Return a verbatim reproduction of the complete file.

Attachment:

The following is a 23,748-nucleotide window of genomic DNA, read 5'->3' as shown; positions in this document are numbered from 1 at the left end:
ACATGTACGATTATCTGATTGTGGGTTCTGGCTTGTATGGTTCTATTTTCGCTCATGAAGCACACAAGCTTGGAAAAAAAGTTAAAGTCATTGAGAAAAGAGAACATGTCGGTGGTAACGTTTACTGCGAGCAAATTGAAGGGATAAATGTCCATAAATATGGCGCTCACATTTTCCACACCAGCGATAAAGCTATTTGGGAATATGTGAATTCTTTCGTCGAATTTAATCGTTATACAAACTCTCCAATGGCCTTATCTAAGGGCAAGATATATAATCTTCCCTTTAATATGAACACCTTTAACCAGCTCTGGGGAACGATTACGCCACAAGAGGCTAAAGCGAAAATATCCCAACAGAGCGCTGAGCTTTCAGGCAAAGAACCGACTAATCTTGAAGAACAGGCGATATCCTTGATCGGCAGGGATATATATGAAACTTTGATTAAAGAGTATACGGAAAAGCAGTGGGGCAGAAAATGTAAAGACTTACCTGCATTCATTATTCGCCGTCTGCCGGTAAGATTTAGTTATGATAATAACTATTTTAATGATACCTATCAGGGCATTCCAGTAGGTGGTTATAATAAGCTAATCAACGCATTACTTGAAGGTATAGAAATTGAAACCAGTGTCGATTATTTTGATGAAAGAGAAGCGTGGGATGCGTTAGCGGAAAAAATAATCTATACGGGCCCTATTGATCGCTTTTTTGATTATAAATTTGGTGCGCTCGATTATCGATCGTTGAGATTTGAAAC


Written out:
The following is a 23,748-nucleotide window of genomic DNA, read 5'->3' as shown; positions in this document are numbered from 1 at the left end:
ACATGTACGATTATCTGATTGTGGGTTCTGGCTTGTATGGTTCTATTTTCGCTCATGAAGCACACAAGCTTGGAAAAAAAGTTAAAGTCATTGAGAAAAGAGAACATGTCGGTGGTAACGTTTACTGCGAGCAAATTGAAGGGATAAATGTCCATAAATATGGCGCTCACATTTTCCACACCAGCGATAAAGCTATTTGGGAATATGTGAATTCTTTCGTCGAATTTAATCGTTATACAAACTCTCCAATGGCCTTATCTAAGGGCAAGATATATAATCTTCCCTTTAATATGAACACCTTTAACCAGCTCTGGGGAACGATTACGCCACAAGAGGCTAAAGCGAAAATATCCCAACAGAGCGCTGAGCTTTCAGGCAAAGAACCGACTAATCTTGAAGAACAGGCGATATCCTTGATCGGCAGGGATATATATGAAACTTTGATTAAAGAGTATACGGAAAAGCAGTGGGGCAGAAAATGTAAAGACTTACCTGCATTCATTATTCGCCGTCTGCCGGTAAGATTTAGTTATGATAATAACTATTTTAATGATACCTATCAGGGCATTCCAGTAGGTGGTTATAATAAGCTAATCAACGCATTACTTGAAGGTATAGAAATTGAAACCAGTGTCGATTATTTTGATGAAAGAGAAGCGTGGGATGCGTTAGCGGAAAAAATAATCTATACGGGCCCTATTGATCGCTTTTTTGATTATAAATTTGGTGCGCTCGATTATCGATCGTTGAGATTTGAAAC